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Preview: Hate and hype fuel Haye-Chisora clash

No world titles are at stake, but the two most notorious fighters in England will draw a massive crowd to Upton Park on Saturday night.

Image: Nick Potts/PA Wire/Press Association Images

DAVID HAYE AND DERECK CHISORA’S heavyweight bout has fed off its own controversy and, like it or not, will have a large global audience on Saturday.

No world titles are at stake, but as grudge matches go it could not be any nastier, and therein lies the appeal.

The British rivals have remained impervious to the criticism and opposition of their clash since it was announced in May.

Instead, they have continued with their trash talk, whipping up publicity and boosting pay-per-view television sales.

They are driven not only by money but a desire to settle a bitter feud that began when they brawled at a press conference in Munich in February, following Chisora’s world heavyweight title defeat on points by Vitali Klitschko.

The incident, which was investigated by German police, was widely condemned throughout the British boxing community and the governing British Boxing Board of Control (BBB of C) indefinitely suspended the 28-year-old Chisora (15 wins, three defeats).

Meanwhile the 31-year-old Haye (25-2) no longer held a boxing licence after declaring his retirement following a points defeat by Wladimir Klitschko in a world title unification fight a year ago.

But in a huge blow to the authority of the BBB of C, the fight will be staged under the jurisdiction of the Luxembourg Boxing Federation.

For all the criticism, a crowd of 30,000 is still expected at Upton Park, the east London home of West Ham United Football Club.

Former world heavyweight and cruiserweight champion Haye’s reputation has been tarnished since blaming his defeat by Klitschko on a toe injury and then brawling with Chisora, but he insists he is not concerned about his popularity.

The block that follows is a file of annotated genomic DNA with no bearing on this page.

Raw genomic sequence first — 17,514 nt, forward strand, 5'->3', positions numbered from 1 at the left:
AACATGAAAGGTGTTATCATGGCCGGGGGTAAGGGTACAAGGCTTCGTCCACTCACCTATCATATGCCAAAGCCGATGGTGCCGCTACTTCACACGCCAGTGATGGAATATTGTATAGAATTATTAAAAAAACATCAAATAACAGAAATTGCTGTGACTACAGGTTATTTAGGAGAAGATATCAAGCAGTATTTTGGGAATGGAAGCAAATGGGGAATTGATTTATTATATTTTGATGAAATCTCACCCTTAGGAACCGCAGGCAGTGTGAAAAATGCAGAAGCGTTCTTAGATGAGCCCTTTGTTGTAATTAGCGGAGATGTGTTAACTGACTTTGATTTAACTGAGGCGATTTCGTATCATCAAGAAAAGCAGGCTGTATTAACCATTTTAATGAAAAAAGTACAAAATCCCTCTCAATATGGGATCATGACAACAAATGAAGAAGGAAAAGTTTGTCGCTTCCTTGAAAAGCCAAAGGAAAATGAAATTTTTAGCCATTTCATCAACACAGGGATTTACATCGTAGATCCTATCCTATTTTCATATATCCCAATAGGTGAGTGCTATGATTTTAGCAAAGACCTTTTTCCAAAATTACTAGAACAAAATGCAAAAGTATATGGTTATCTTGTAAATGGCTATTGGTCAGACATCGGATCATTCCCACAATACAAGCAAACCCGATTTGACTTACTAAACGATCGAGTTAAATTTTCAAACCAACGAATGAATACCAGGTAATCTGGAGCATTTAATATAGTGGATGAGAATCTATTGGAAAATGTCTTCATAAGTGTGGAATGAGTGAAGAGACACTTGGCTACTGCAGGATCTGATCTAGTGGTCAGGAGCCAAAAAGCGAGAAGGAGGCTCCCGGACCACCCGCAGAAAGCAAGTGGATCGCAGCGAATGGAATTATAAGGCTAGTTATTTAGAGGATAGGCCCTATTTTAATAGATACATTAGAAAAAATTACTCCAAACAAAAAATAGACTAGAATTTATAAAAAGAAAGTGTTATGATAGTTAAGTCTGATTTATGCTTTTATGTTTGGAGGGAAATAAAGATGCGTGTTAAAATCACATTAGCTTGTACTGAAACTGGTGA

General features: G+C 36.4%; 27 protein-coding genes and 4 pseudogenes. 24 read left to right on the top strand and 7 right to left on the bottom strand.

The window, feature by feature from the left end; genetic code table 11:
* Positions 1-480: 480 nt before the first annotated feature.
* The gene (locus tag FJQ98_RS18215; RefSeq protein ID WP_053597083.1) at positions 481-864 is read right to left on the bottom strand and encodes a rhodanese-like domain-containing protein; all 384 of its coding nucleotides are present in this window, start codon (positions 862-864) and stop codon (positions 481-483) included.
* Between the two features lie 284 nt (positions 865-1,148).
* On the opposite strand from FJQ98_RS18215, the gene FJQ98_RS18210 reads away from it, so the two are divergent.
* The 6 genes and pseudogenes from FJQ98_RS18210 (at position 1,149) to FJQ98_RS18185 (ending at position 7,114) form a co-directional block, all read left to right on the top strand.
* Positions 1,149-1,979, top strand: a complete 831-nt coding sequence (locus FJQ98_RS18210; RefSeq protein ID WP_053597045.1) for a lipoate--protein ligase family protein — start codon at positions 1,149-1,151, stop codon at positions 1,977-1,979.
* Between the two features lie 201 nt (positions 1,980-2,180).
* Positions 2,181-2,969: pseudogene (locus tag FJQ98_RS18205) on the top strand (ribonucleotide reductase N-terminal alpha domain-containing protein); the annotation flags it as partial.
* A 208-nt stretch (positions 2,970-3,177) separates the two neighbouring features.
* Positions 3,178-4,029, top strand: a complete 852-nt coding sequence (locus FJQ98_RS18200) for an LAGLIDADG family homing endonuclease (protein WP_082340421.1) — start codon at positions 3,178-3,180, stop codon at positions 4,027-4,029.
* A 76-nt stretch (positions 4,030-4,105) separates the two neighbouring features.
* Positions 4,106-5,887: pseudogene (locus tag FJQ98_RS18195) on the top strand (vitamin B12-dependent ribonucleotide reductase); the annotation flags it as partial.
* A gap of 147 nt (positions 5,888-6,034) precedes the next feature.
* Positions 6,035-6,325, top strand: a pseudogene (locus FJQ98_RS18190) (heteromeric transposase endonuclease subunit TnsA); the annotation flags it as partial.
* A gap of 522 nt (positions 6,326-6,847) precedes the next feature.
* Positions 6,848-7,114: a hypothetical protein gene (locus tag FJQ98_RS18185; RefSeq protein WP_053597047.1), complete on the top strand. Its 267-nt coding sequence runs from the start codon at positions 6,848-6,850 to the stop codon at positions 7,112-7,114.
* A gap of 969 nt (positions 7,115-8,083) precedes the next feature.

“I have a love-hate relationship with the fans bit I’m not here to make friends, I’m here to make a living and promote a fight,” Haye told AFP.

“I’m here to hype a fight and get the people excited so they subscribe to the fight. If that means people hate me, it doesn’t bother me.”

“I definitely believe he (Chisora) has got a screw loose, is unhinged, and I don’t like him…This fight is about two guys who hate each other.”

“He’s got criminal convictions but has never done hard time. I’m going to give him hard time and punish him for all of his past indiscretions.

“It’s the best preparation I’ve ever had and there have been no injuries this time. I haven’t felt this good since I beat Enzo Maccarinelli for the world cruiserweight titles (2008), and I stopped him in two rounds.

“You are going to get something similar on Saturday.”

While Haye promises his best, Chisora promises to be at his “craziest” — and that from a man who slapped Vitali Klitschko in the face at the weigh-in of February’s world title fight and then spat water into the face of Wladimir in the ring before the bout itself.

But Chisora, who moved to London from Zimbabwe aged 16, told AFP: “I don’t care what people think about me, who cares?

“People like freak shows. The only recognition I need is from my parents.

“I’m glad he (Haye) is going to be at his best because I’m going to be the craziest I have ever been.

“I’m going to be all over him like a rash and I’ve got more heart than his whole camp.”

Fewer than six months ago there were calls for Haye and Chisora to be banned for life, but promoter Frank Warren expects Saturday’s winner to face one of the Klitschko brothers, who hold all the versions of the heavyweight world title.

- © AFP, 2012

Column: What becomes of an athlete after they retire? >

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